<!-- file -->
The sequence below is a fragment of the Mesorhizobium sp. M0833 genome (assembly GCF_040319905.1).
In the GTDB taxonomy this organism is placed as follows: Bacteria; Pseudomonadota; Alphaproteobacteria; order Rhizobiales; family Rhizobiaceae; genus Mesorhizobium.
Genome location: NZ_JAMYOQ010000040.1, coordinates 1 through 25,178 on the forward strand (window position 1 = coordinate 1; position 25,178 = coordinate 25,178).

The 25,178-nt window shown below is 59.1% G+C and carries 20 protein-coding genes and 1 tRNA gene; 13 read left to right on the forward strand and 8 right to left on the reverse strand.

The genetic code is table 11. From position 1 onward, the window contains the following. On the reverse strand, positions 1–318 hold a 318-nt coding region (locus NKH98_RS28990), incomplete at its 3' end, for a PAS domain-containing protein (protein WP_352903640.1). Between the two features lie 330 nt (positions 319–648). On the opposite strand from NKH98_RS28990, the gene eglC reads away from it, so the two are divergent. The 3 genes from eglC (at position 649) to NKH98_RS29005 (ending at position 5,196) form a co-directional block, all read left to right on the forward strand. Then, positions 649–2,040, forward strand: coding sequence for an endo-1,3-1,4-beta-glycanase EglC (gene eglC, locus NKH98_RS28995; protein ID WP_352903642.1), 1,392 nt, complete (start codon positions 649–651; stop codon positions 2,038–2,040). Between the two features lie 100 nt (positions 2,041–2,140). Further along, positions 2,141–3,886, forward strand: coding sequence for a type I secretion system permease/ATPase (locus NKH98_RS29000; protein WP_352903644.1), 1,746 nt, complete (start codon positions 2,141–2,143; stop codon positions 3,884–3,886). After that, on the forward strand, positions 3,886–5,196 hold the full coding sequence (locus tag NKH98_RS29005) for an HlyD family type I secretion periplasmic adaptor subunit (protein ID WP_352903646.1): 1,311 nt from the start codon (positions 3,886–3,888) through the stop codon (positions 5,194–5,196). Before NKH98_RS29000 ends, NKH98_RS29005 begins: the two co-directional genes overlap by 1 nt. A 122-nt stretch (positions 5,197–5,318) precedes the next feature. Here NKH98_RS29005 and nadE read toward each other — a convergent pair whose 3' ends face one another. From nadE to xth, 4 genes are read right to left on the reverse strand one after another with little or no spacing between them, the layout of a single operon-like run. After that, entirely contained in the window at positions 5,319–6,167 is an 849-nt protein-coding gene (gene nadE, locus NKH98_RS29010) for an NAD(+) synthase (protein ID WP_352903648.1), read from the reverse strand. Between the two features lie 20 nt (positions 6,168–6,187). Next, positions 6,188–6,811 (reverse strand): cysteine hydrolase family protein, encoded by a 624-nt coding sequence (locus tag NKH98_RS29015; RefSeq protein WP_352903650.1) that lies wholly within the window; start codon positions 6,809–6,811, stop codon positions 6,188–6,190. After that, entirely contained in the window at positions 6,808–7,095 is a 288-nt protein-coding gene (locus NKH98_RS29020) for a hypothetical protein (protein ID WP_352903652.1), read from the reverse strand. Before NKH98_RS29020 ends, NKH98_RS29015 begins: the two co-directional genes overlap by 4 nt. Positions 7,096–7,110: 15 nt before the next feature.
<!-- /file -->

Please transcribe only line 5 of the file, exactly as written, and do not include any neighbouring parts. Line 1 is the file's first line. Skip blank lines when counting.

The genetic code is table 11. From position 1 onward, the window contains the following. On the reverse strand, positions 1–318 hold a 318-nt coding region (locus NKH98_RS28990), incomplete at its 3' end, for a PAS domain-containing protein (protein WP_352903640.1). Between the two features lie 330 nt (positions 319–648). On the opposite strand from NKH98_RS28990, the gene eglC reads away from it, so the two are divergent. The 3 genes from eglC (at position 649) to NKH98_RS29005 (ending at position 5,196) form a co-directional block, all read left to right on the forward strand. Then, positions 649–2,040, forward strand: coding sequence for an endo-1,3-1,4-beta-glycanase EglC (gene eglC, locus NKH98_RS28995; protein ID WP_352903642.1), 1,392 nt, complete (start codon positions 649–651; stop codon positions 2,038–2,040). Between the two features lie 100 nt (positions 2,041–2,140). Further along, positions 2,141–3,886, forward strand: coding sequence for a type I secretion system permease/ATPase (locus NKH98_RS29000; protein WP_352903644.1), 1,746 nt, complete (start codon positions 2,141–2,143; stop codon positions 3,884–3,886). After that, on the forward strand, positions 3,886–5,196 hold the full coding sequence (locus tag NKH98_RS29005) for an HlyD family type I secretion periplasmic adaptor subunit (protein ID WP_352903646.1): 1,311 nt from the start codon (positions 3,886–3,888) through the stop codon (positions 5,194–5,196). Before NKH98_RS29000 ends, NKH98_RS29005 begins: the two co-directional genes overlap by 1 nt. A 122-nt stretch (positions 5,197–5,318) precedes the next feature. Here NKH98_RS29005 and nadE read toward each other — a convergent pair whose 3' ends face one another. From nadE to xth, 4 genes are read right to left on the reverse strand one after another with little or no spacing between them, the layout of a single operon-like run. After that, entirely contained in the window at positions 5,319–6,167 is an 849-nt protein-coding gene (gene nadE, locus NKH98_RS29010) for an NAD(+) synthase (protein ID WP_352903648.1), read from the reverse strand. Between the two features lie 20 nt (positions 6,168–6,187). Next, positions 6,188–6,811 (reverse strand): cysteine hydrolase family protein, encoded by a 624-nt coding sequence (locus tag NKH98_RS29015; RefSeq protein WP_352903650.1) that lies wholly within the window; start codon positions 6,809–6,811, stop codon positions 6,188–6,190. After that, entirely contained in the window at positions 6,808–7,095 is a 288-nt protein-coding gene (locus NKH98_RS29020) for a hypothetical protein (protein ID WP_352903652.1), read from the reverse strand. Before NKH98_RS29020 ends, NKH98_RS29015 begins: the two co-directional genes overlap by 4 nt. Positions 7,096–7,110: 15 nt before the next feature.